If you want to use the riff as a centerpiece, change the vocal melody to keep it interesting.  For example, play the riff a whole step higher to give it a burst of energy for the next section (Metallica did this in Enter Sandman).

Use Textures

Let’s continue with Another one bites the dust.  Notice the flanged feedback swells, guitar panning, and that little variation at (1:42) where a guitar chimes in momentarily. These occasional additions and changes in textures will keep things interesting.

The chorus of the song, for instance, features choppy chords with a bright crunch. It drives the song, which beautifully contrasts the ‘in the pocket’ sound of the verse. These elements demonstrate how textures and layers can help you in your songwriting.

Dynamics

A face-melting riffs is fantastic, but don’t blindside the importance of dynamics, especially silence. In Beating around the bush, AC/DC teases you with a toned down intro riff that lingers for a hot second before it gradual shifts gear into head banging territory.

They continue to toggle the guitars on/off through the verse to build contrast before they move to sustained chords for the chorus. Of course, Angus Young (and the whole crew) is a study in riff-based songs.

Variations

Variations demand new melodies or harmonies. Instead, they ask you to reimagine or dress up the same musical idea in slight different ways. For instance, you can harmonize a part of the riff with a pitch-shifter or second guitar.

Or have the bass guitar play it while you shift to powerchords. You can also use a palm-muted version with restrained drums or go blow-out mode with doubled guitars and a beat that goes ham on the crash.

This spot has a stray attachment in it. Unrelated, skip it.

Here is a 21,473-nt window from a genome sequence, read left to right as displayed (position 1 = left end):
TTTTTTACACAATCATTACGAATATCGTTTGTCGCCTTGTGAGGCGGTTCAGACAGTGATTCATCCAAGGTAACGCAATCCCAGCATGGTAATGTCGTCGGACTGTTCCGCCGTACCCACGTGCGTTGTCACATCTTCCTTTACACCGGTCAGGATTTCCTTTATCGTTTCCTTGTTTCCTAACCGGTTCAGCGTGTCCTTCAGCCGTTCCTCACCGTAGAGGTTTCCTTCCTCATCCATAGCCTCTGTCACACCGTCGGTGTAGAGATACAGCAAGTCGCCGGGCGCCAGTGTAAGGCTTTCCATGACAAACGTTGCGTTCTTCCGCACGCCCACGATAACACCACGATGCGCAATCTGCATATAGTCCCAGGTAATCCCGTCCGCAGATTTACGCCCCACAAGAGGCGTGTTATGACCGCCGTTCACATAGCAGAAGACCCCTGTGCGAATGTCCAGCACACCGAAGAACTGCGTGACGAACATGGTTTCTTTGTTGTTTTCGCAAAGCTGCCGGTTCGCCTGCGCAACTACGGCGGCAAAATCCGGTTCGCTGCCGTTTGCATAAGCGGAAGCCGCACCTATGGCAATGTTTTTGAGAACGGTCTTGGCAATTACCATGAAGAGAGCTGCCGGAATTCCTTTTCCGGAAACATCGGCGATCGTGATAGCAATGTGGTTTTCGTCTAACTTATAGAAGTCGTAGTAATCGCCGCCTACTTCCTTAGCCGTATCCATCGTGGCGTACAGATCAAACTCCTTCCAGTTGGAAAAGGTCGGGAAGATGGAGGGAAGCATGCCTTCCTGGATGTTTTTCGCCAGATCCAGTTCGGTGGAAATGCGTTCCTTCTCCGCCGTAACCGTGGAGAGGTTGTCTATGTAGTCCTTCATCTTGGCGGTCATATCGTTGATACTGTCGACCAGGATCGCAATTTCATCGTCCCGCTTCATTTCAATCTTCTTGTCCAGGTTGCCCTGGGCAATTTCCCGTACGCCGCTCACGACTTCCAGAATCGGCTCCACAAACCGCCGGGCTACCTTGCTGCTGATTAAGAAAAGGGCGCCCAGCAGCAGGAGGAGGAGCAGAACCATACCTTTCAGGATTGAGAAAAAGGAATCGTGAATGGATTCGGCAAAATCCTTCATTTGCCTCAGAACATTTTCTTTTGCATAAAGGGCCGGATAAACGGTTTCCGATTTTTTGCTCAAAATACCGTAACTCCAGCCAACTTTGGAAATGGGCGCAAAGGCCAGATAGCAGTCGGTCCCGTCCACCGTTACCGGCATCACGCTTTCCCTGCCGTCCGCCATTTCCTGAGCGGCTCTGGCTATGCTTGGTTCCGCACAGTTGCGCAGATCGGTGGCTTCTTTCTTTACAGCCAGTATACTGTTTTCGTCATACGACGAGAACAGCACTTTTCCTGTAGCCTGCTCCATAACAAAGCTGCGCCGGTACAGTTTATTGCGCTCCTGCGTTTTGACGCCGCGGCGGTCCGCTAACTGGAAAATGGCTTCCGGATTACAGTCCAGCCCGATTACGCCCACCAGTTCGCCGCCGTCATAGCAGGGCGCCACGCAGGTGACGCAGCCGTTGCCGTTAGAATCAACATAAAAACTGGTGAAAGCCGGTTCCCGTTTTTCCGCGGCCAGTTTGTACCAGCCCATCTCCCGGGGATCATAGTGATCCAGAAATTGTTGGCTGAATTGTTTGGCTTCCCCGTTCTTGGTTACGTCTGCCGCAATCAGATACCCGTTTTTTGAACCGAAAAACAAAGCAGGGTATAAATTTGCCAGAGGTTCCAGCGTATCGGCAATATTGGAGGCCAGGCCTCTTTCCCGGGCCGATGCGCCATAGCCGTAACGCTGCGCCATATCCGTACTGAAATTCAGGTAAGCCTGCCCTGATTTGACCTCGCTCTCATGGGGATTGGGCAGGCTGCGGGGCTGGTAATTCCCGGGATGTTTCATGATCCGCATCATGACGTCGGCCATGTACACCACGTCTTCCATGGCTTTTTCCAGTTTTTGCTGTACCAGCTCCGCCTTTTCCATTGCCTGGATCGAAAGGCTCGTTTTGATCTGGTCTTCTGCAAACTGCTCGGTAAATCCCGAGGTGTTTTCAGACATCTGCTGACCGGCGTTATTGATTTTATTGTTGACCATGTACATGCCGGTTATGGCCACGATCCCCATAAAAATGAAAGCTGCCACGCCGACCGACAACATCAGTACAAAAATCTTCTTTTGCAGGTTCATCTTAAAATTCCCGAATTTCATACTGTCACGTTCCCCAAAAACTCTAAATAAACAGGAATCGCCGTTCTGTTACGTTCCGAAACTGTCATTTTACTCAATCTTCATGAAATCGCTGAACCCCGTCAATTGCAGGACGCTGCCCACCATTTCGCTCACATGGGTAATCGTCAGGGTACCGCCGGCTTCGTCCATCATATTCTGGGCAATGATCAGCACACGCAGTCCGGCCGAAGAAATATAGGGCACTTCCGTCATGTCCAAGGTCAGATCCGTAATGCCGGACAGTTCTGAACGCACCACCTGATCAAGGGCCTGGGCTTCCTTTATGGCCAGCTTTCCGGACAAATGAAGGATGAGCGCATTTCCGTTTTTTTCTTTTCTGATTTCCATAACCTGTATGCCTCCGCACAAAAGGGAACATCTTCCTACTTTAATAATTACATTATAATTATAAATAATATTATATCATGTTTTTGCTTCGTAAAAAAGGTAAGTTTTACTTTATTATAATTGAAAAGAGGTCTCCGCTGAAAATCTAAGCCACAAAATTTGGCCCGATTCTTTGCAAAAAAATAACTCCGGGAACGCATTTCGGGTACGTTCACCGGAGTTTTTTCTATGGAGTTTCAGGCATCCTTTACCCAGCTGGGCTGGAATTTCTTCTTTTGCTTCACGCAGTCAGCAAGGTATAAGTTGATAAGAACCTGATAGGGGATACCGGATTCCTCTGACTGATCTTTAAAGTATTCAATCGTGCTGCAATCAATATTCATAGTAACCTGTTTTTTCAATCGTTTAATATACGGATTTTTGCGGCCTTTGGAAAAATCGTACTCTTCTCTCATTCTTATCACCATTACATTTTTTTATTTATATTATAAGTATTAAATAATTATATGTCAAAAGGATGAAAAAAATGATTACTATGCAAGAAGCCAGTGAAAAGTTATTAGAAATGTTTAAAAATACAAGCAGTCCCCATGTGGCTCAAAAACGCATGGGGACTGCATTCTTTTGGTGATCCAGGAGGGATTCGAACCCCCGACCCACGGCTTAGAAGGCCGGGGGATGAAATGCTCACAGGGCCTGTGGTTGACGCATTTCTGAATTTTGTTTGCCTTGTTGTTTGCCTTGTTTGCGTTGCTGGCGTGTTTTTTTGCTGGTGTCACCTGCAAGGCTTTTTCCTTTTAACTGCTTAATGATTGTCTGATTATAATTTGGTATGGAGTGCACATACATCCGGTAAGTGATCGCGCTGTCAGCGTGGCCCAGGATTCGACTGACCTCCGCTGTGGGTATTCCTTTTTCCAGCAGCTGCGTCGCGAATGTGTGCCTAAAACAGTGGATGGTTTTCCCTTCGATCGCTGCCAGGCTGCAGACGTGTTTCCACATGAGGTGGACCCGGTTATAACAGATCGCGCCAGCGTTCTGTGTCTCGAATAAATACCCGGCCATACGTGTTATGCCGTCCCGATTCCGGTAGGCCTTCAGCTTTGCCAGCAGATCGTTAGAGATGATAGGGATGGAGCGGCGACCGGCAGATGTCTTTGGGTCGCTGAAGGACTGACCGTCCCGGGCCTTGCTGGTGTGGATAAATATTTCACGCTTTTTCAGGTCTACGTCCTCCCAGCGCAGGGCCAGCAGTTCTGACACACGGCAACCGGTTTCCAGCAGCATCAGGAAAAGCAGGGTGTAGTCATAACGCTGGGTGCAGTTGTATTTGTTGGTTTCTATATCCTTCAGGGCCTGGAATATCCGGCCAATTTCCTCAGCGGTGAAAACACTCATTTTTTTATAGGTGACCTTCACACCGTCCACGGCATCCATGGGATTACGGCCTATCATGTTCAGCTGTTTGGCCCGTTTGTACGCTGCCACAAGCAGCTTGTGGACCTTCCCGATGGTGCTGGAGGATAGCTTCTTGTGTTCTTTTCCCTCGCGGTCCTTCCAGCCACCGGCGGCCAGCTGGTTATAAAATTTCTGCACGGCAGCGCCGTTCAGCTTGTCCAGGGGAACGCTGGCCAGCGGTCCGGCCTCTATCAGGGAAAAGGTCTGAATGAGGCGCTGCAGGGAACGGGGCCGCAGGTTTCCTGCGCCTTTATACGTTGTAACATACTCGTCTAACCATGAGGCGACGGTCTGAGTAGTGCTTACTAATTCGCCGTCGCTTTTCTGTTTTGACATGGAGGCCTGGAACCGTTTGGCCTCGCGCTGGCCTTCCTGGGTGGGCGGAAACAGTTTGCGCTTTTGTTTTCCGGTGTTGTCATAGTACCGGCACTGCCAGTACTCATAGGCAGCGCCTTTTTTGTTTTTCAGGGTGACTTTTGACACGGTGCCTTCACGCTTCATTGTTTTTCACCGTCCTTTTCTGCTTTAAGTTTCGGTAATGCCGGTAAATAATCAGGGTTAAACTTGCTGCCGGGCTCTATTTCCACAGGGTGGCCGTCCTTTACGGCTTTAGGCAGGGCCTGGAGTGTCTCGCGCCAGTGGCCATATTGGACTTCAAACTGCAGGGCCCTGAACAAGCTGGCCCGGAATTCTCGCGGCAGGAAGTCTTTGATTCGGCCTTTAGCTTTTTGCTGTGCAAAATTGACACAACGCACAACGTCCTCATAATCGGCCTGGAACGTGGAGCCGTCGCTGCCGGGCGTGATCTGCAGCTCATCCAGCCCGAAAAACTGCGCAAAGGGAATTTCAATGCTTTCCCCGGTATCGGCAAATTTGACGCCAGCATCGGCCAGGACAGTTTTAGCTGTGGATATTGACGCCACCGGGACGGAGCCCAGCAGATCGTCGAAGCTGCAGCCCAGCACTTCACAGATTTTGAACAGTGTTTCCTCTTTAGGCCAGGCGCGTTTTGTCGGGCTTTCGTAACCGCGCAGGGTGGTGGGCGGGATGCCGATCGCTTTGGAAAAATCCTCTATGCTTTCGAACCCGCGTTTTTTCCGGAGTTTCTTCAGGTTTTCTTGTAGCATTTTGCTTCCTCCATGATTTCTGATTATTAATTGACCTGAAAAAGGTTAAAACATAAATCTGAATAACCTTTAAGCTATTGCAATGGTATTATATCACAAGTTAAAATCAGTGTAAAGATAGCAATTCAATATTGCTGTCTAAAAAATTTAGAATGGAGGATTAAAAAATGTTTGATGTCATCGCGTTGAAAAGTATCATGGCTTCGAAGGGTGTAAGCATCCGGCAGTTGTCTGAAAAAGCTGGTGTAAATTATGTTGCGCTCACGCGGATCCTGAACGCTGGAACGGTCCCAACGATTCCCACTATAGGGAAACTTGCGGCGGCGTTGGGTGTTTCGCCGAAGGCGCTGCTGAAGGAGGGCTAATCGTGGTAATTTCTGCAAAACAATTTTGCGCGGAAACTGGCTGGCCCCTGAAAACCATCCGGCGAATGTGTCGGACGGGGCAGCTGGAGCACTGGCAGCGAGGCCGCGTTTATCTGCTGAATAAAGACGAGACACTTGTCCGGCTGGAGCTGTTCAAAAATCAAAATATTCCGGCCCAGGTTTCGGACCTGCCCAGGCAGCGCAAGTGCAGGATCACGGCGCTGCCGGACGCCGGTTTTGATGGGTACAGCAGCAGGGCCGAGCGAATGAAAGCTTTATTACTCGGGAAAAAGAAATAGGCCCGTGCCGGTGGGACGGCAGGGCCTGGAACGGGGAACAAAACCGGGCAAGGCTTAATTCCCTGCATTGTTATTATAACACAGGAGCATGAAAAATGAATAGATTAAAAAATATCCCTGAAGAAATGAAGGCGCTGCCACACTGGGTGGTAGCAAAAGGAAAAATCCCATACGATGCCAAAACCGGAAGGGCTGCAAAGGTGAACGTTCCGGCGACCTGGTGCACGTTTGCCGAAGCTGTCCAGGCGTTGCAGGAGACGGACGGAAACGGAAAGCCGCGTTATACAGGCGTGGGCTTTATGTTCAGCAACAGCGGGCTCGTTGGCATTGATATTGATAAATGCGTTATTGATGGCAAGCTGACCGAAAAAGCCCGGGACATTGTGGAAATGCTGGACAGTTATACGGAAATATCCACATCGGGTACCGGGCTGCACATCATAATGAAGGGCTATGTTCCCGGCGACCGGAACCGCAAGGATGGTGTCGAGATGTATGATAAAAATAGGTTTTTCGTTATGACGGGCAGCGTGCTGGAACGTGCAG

Here are a few songs you that use what I call the ‘centerpiece approach’. You can study how these artists have crafted songs around a riff and identify the songwriting elements they use. You might be surprised by the commonality.

  1. AC/DC – Beating around the bush
  2. ZZTop – La Grange
  3. John Lee Hooker – Boom Boom Boom
  4. Cream – Sunshine of your love
  5. Steppanwolf – Born to be Wild
  6. Jimmy Hendrix – Voodoo Child
  7. Led Zeppelin – Heartbreaker
  8. Pearl Jam – Animal
  9. Black Sabbath – N.I.B
ZZ Top - La Grange (Live From Gruene Hall)

Composing with Guitar Riffs: The Broad Harmonic Approach

The second approach is to use the riff as a hook but to couple it with other interesting sections. This style of composing is more prominent in non-metal genres, although there sufficient examples of each type across the board.

A simple example of this would be Thin Lizzy’s Whiskey in the jar or Sweet child o’ mine by Guns n’ Roses. Eric Clapton’s Layla takes it up a notch with an iconic riff and the very unexpected chord change as he moves into the verse.

If the first approach is more rhythmic, the second could be seen as more harmonic. However, we won’t deep dive into that in this post as it’s overlaps with music theory, which is a vast subject.

Essential tools to help you with your songwriting

  • A Looper Pedal
  • A drum machine
  • A recording set (computer and DAW)
  • Good ol’ pen and paper

A looper pedal is to explore and expand the riff or just jam over it to test out ideas. The TC Electronics Ditto Looper and Boss RC-10 are good options. You can also find more expensive full-featured “loopstation” at a higher price point if the functionality appeals to you.

A DAW can achieve everything a looper pedal does, but it involves a bigger learning curve to deal with.  Plus, it will tie you down to more expenses because it needs additional equipment such as an audio interface, extra cables, and PC or laptop.

It is a committed decision, but it pulls its weight in the long run.

Final Thoughts

I hope these insights will be useful in getting you started. If you are new, I avocate keeping it simple. You didn’t start shredding on day one, you built up to it. Use the same patience for songwriting. It is an equally upright art form that needs time and practice.

There will be times when you feel stuck. Don’t feel obliged to finish a song just for the sake of it. Just take a break and return to the song after a few days. It can take weeks or months to create a memorable song. Heck, Ozzy took years to finish Mama, I’m coming home.

Martin Holland

Growing up in rural Australia, there wasn't much to do but play guitar and stare at the red dirt. When things broke, the only person to fix them was fifty miles away, and eventually fixing gave way to building, giving me my career as a luthier. I wouldn't have it any other way.